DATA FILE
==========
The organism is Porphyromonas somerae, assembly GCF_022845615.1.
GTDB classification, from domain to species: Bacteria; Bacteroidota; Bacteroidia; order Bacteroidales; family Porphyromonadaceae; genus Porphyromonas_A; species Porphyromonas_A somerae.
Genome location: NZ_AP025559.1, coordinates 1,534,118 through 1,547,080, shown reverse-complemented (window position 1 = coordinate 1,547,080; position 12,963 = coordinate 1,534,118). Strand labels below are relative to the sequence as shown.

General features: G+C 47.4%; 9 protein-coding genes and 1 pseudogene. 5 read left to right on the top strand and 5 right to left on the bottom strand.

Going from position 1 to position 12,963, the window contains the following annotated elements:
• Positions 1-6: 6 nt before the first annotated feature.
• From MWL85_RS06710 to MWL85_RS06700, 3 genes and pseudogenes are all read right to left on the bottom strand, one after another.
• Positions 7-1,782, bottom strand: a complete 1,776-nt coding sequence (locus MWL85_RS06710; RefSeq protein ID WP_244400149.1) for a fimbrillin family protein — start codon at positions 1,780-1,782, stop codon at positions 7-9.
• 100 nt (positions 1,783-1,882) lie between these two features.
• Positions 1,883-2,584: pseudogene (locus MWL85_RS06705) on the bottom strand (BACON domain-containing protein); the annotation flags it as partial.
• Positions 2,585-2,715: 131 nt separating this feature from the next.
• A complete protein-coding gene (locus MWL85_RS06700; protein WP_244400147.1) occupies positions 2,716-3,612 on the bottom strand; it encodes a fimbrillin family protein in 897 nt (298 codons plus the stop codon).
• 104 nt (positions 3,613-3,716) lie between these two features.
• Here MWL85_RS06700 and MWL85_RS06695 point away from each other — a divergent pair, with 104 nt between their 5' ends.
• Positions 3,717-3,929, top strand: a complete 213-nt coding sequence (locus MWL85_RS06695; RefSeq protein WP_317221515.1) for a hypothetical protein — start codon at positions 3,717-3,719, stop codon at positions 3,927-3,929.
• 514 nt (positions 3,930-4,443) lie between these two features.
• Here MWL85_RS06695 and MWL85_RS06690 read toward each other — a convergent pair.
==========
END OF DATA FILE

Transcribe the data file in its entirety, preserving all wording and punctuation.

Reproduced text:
The organism is Porphyromonas somerae, assembly GCF_022845615.1.
GTDB classification, from domain to species: Bacteria; Bacteroidota; Bacteroidia; order Bacteroidales; family Porphyromonadaceae; genus Porphyromonas_A; species Porphyromonas_A somerae.
Genome location: NZ_AP025559.1, coordinates 1,534,118 through 1,547,080, shown reverse-complemented (window position 1 = coordinate 1,547,080; position 12,963 = coordinate 1,534,118). Strand labels below are relative to the sequence as shown.

General features: G+C 47.4%; 9 protein-coding genes and 1 pseudogene. 5 read left to right on the top strand and 5 right to left on the bottom strand.

Going from position 1 to position 12,963, the window contains the following annotated elements:
• Positions 1-6: 6 nt before the first annotated feature.
• From MWL85_RS06710 to MWL85_RS06700, 3 genes and pseudogenes are all read right to left on the bottom strand, one after another.
• Positions 7-1,782, bottom strand: a complete 1,776-nt coding sequence (locus MWL85_RS06710; RefSeq protein ID WP_244400149.1) for a fimbrillin family protein — start codon at positions 1,780-1,782, stop codon at positions 7-9.
• 100 nt (positions 1,783-1,882) lie between these two features.
• Positions 1,883-2,584: pseudogene (locus MWL85_RS06705) on the bottom strand (BACON domain-containing protein); the annotation flags it as partial.
• Positions 2,585-2,715: 131 nt separating this feature from the next.
• A complete protein-coding gene (locus MWL85_RS06700; protein WP_244400147.1) occupies positions 2,716-3,612 on the bottom strand; it encodes a fimbrillin family protein in 897 nt (298 codons plus the stop codon).
• 104 nt (positions 3,613-3,716) lie between these two features.
• Here MWL85_RS06700 and MWL85_RS06695 point away from each other — a divergent pair, with 104 nt between their 5' ends.
• Positions 3,717-3,929, top strand: a complete 213-nt coding sequence (locus MWL85_RS06695; RefSeq protein WP_317221515.1) for a hypothetical protein — start codon at positions 3,717-3,719, stop codon at positions 3,927-3,929.
• 514 nt (positions 3,930-4,443) lie between these two features.
• Here MWL85_RS06695 and MWL85_RS06690 read toward each other — a convergent pair.